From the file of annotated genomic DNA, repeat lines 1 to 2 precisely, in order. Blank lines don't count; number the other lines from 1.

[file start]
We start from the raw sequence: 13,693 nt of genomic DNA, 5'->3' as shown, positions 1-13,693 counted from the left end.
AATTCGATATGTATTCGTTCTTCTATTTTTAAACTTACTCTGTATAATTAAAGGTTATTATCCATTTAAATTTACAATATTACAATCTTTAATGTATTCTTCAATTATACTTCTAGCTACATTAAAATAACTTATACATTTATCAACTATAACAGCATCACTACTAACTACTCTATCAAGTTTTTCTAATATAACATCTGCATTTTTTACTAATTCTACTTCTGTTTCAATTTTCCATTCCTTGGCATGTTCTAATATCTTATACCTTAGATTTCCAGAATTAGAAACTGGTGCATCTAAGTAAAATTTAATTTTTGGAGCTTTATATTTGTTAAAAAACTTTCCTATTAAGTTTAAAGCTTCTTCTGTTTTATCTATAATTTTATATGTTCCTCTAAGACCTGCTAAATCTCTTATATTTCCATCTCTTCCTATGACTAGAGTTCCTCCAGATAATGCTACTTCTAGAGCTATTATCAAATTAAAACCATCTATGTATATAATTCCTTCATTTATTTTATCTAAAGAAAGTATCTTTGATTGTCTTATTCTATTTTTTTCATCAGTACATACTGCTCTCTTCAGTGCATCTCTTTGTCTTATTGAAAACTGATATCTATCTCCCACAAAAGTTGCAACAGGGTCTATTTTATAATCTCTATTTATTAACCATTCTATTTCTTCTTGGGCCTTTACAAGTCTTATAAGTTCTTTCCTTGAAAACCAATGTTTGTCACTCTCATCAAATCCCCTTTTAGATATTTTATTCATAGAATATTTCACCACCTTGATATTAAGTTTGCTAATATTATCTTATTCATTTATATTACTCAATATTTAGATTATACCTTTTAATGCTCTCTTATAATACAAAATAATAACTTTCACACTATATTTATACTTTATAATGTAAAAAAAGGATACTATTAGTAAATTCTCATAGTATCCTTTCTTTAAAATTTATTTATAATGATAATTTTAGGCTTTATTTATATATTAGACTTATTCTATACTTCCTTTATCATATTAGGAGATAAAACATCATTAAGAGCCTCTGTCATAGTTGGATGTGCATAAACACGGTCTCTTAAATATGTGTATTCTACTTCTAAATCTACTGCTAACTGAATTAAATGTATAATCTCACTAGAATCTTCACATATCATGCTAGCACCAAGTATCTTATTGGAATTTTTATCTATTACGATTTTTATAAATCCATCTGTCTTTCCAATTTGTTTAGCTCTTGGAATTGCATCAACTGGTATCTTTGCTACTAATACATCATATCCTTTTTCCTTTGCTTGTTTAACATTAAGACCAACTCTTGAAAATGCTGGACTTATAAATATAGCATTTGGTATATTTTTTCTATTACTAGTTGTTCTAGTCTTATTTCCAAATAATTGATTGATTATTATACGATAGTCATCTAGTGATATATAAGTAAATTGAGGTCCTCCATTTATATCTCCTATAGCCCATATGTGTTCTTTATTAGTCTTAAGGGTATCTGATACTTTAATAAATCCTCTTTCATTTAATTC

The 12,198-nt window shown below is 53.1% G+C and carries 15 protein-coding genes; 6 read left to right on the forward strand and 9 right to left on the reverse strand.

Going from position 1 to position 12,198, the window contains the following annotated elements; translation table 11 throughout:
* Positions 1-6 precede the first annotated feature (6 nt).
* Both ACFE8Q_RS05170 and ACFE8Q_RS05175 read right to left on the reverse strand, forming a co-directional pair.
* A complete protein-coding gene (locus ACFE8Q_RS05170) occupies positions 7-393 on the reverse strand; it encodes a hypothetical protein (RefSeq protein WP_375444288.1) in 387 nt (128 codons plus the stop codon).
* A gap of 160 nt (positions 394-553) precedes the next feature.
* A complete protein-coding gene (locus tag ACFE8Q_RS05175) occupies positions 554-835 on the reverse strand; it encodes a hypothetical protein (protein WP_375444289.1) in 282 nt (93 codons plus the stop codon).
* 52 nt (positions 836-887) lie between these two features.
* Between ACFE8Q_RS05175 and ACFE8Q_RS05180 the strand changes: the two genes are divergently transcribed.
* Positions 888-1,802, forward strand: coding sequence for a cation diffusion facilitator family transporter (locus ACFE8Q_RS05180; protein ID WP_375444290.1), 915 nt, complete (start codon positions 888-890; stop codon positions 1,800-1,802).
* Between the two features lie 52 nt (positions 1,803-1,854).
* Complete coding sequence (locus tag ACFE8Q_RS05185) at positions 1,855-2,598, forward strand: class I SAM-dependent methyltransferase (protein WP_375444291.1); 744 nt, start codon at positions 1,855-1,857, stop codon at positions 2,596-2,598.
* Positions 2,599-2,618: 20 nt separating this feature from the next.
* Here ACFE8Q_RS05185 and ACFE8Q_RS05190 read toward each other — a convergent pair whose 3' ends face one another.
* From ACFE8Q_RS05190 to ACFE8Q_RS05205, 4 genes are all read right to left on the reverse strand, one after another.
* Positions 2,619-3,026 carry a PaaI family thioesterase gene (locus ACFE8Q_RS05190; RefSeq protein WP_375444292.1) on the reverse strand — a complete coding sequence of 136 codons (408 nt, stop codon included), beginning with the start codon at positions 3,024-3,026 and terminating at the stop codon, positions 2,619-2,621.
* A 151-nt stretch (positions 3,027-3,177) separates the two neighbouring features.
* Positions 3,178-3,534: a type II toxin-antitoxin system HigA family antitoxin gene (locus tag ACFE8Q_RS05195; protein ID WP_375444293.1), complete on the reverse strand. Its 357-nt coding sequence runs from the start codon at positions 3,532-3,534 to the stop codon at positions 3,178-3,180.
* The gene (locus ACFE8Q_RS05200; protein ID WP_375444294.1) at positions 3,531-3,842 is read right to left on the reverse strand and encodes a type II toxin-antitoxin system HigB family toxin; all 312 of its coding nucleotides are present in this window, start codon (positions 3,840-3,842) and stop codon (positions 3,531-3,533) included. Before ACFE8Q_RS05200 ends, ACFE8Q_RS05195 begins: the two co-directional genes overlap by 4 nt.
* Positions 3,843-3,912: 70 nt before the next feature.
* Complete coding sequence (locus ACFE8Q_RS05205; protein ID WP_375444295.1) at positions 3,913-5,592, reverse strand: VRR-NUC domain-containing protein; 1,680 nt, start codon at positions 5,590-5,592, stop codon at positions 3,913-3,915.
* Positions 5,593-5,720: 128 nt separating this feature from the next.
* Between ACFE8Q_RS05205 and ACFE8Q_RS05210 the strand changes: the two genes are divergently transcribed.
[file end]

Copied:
We start from the raw sequence: 13,693 nt of genomic DNA, 5'->3' as shown, positions 1-13,693 counted from the left end.
AATTCGATATGTATTCGTTCTTCTATTTTTAAACTTACTCTGTATAATTAAAGGTTATTATCCATTTAAATTTACAATATTACAATCTTTAATGTATTCTTCAATTATACTTCTAGCTACATTAAAATAACTTATACATTTATCAACTATAACAGCATCACTACTAACTACTCTATCAAGTTTTTCTAATATAACATCTGCATTTTTTACTAATTCTACTTCTGTTTCAATTTTCCATTCCTTGGCATGTTCTAATATCTTATACCTTAGATTTCCAGAATTAGAAACTGGTGCATCTAAGTAAAATTTAATTTTTGGAGCTTTATATTTGTTAAAAAACTTTCCTATTAAGTTTAAAGCTTCTTCTGTTTTATCTATAATTTTATATGTTCCTCTAAGACCTGCTAAATCTCTTATATTTCCATCTCTTCCTATGACTAGAGTTCCTCCAGATAATGCTACTTCTAGAGCTATTATCAAATTAAAACCATCTATGTATATAATTCCTTCATTTATTTTATCTAAAGAAAGTATCTTTGATTGTCTTATTCTATTTTTTTCATCAGTACATACTGCTCTCTTCAGTGCATCTCTTTGTCTTATTGAAAACTGATATCTATCTCCCACAAAAGTTGCAACAGGGTCTATTTTATAATCTCTATTTATTAACCATTCTATTTCTTCTTGGGCCTTTACAAGTCTTATAAGTTCTTTCCTTGAAAACCAATGTTTGTCACTCTCATCAAATCCCCTTTTAGATATTTTATTCATAGAATATTTCACCACCTTGATATTAAGTTTGCTAATATTATCTTATTCATTTATATTACTCAATATTTAGATTATACCTTTTAATGCTCTCTTATAATACAAAATAATAACTTTCACACTATATTTATACTTTATAATGTAAAAAAAGGATACTATTAGTAAATTCTCATAGTATCCTTTCTTTAAAATTTATTTATAATGATAATTTTAGGCTTTATTTATATATTAGACTTATTCTATACTTCCTTTATCATATTAGGAGATAAAACATCATTAAGAGCCTCTGTCATAGTTGGATGTGCATAAACACGGTCTCTTAAATATGTGTATTCTACTTCTAAATCTACTGCTAACTGAATTAAATGTATAATCTCACTAGAATCTTCACATATCATGCTAGCACCAAGTATCTTATTGGAATTTTTATCTATTACGATTTTTATAAATCCATCTGTCTTTCCAATTTGTTTAGCTCTTGGAATTGCATCAACTGGTATCTTTGCTACTAATACATCATATCCTTTTTCCTTTGCTTGTTTAACATTAAGACCAACTCTTGAAAATGCTGGACTTATAAATATAGCATTTGGTATATTTTTTCTATTACTAGTTGTTCTAGTCTTATTTCCAAATAATTGATTGATTATTATACGATAGTCATCTAGTGATATATAAGTAAATTGAGGTCCTCCATTTATATCTCCTATAGCCCATATGTGTTCTTTATTAGTCTTAAGGGTATCTGATACTTTAATAAATCCTCTTTCATTTAATTC